In Enterprise Software, One Size Does Not Fit All


The Dec. 2 press release by SAP touting its leadership in wholesale distribution ERP illustrates the importance of selecting enterprise software that was designed or later optimized for your industry. One size ERP or standalone packaged software does not fit all.


The SAP press release also reminds me of the old journalists' rule: the longer the press release the less news in it. SAP's leadership in wholesale/distribution is not new news; SAP has always been a leader in wholesale distribution. Wholesale distribution ERP is just real ERP without the process formulary or the material requirements planning module. At the core, it's accounting and inventory management/purchasing.


SAP simply didn't have products with the words Wholesale Distribution in the title until 2003. Then, presto, all of a sudden it had two separate products: one based on Business One and one based on All-in-One. In October 2004, SAP added a heritage-R/3-based Wholesale Distribution product based on the rapidly growing SAP middleware, NetWeaver (of course All-in-One is also based on R/3). Equally presto -- SAP was a leader in the segment.


Another factor that helped was SAP's early dedication to getting R/3 running on the IBM AS/400. AS/400 was one of the most favored platforms of wholesale distributors, which is why all of the most well known early ERP products - BPCS (from SSA), J.D. Edwards World products, Mapics, Marcam, and more - were AS/400 based (and many were IBM System/3- or System/3x-based before that). Not coincidentally, most of the ERP brands you never hear of anymore did not make the AS/400 commitment that SAP made. I don't keep track anymore, but at one time not too long ago 10 percent of SAP's revenue was based on selling software onto AS/400 systems.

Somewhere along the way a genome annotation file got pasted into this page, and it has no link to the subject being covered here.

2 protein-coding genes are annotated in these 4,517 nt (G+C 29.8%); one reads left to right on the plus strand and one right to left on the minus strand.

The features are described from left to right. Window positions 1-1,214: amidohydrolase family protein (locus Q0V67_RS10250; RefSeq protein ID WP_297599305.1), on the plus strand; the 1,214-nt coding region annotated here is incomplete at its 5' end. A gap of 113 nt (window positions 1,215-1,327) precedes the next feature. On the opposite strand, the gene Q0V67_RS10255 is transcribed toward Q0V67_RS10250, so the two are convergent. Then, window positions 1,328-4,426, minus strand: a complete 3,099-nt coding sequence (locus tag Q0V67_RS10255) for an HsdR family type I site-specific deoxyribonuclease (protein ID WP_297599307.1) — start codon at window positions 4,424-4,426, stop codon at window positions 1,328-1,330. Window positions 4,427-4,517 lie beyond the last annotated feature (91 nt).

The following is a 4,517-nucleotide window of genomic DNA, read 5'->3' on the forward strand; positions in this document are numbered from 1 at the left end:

A third factor in SAP's favor among wholesale distributors was that it followed its customers: manufacturers that became distributors. When you look at SAP's wholesale distribution client list you find that many of them used to make things; now they simply distribute things made by job shops in countries friendlier to manufacturers. This is especially true in technology manufacturing, an early penetration area for SAP.


So in looking at enterprise software, look for software that has your industry in mind. More to come in an upcoming year-end review of the software market and another on the ERP market in particular; articles about both reviews will be published here in IT Business Edge.